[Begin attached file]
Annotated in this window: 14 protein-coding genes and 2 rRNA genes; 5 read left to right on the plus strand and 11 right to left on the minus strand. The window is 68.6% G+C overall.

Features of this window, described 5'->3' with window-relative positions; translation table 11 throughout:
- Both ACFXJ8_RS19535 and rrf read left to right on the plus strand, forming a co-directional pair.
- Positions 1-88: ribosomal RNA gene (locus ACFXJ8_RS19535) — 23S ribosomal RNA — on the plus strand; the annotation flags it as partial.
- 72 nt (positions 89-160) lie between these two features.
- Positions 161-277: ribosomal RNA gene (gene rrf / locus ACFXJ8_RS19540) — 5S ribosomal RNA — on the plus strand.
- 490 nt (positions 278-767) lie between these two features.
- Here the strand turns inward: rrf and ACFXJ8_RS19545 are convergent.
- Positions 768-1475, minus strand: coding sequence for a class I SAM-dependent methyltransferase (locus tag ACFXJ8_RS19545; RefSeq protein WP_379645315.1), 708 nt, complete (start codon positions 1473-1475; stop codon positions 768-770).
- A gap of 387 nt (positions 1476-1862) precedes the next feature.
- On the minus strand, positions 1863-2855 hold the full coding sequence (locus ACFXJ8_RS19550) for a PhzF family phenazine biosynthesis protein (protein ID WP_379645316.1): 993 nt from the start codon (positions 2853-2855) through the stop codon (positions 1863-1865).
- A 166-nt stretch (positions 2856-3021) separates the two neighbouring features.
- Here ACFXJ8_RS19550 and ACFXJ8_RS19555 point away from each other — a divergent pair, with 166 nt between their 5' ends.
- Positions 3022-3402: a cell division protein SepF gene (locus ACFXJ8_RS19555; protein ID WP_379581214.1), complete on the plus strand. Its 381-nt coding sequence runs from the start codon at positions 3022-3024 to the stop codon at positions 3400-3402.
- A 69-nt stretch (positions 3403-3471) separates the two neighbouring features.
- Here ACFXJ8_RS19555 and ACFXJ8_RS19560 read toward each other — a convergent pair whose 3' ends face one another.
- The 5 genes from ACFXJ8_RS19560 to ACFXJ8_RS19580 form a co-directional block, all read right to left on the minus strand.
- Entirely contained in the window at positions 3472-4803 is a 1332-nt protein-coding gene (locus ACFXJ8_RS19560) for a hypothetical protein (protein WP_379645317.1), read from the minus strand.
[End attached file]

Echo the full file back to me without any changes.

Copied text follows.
Annotated in this window: 14 protein-coding genes and 2 rRNA genes; 5 read left to right on the plus strand and 11 right to left on the minus strand. The window is 68.6% G+C overall.

Features of this window, described 5'->3' with window-relative positions; translation table 11 throughout:
- Both ACFXJ8_RS19535 and rrf read left to right on the plus strand, forming a co-directional pair.
- Positions 1-88: ribosomal RNA gene (locus ACFXJ8_RS19535) — 23S ribosomal RNA — on the plus strand; the annotation flags it as partial.
- 72 nt (positions 89-160) lie between these two features.
- Positions 161-277: ribosomal RNA gene (gene rrf / locus ACFXJ8_RS19540) — 5S ribosomal RNA — on the plus strand.
- 490 nt (positions 278-767) lie between these two features.
- Here the strand turns inward: rrf and ACFXJ8_RS19545 are convergent.
- Positions 768-1475, minus strand: coding sequence for a class I SAM-dependent methyltransferase (locus tag ACFXJ8_RS19545; RefSeq protein WP_379645315.1), 708 nt, complete (start codon positions 1473-1475; stop codon positions 768-770).
- A gap of 387 nt (positions 1476-1862) precedes the next feature.
- On the minus strand, positions 1863-2855 hold the full coding sequence (locus ACFXJ8_RS19550) for a PhzF family phenazine biosynthesis protein (protein ID WP_379645316.1): 993 nt from the start codon (positions 2853-2855) through the stop codon (positions 1863-1865).
- A 166-nt stretch (positions 2856-3021) separates the two neighbouring features.
- Here ACFXJ8_RS19550 and ACFXJ8_RS19555 point away from each other — a divergent pair, with 166 nt between their 5' ends.
- Positions 3022-3402: a cell division protein SepF gene (locus ACFXJ8_RS19555; protein ID WP_379581214.1), complete on the plus strand. Its 381-nt coding sequence runs from the start codon at positions 3022-3024 to the stop codon at positions 3400-3402.
- A 69-nt stretch (positions 3403-3471) separates the two neighbouring features.
- Here ACFXJ8_RS19555 and ACFXJ8_RS19560 read toward each other — a convergent pair whose 3' ends face one another.
- The 5 genes from ACFXJ8_RS19560 to ACFXJ8_RS19580 form a co-directional block, all read right to left on the minus strand.
- Entirely contained in the window at positions 3472-4803 is a 1332-nt protein-coding gene (locus ACFXJ8_RS19560) for a hypothetical protein (protein WP_379645317.1), read from the minus strand.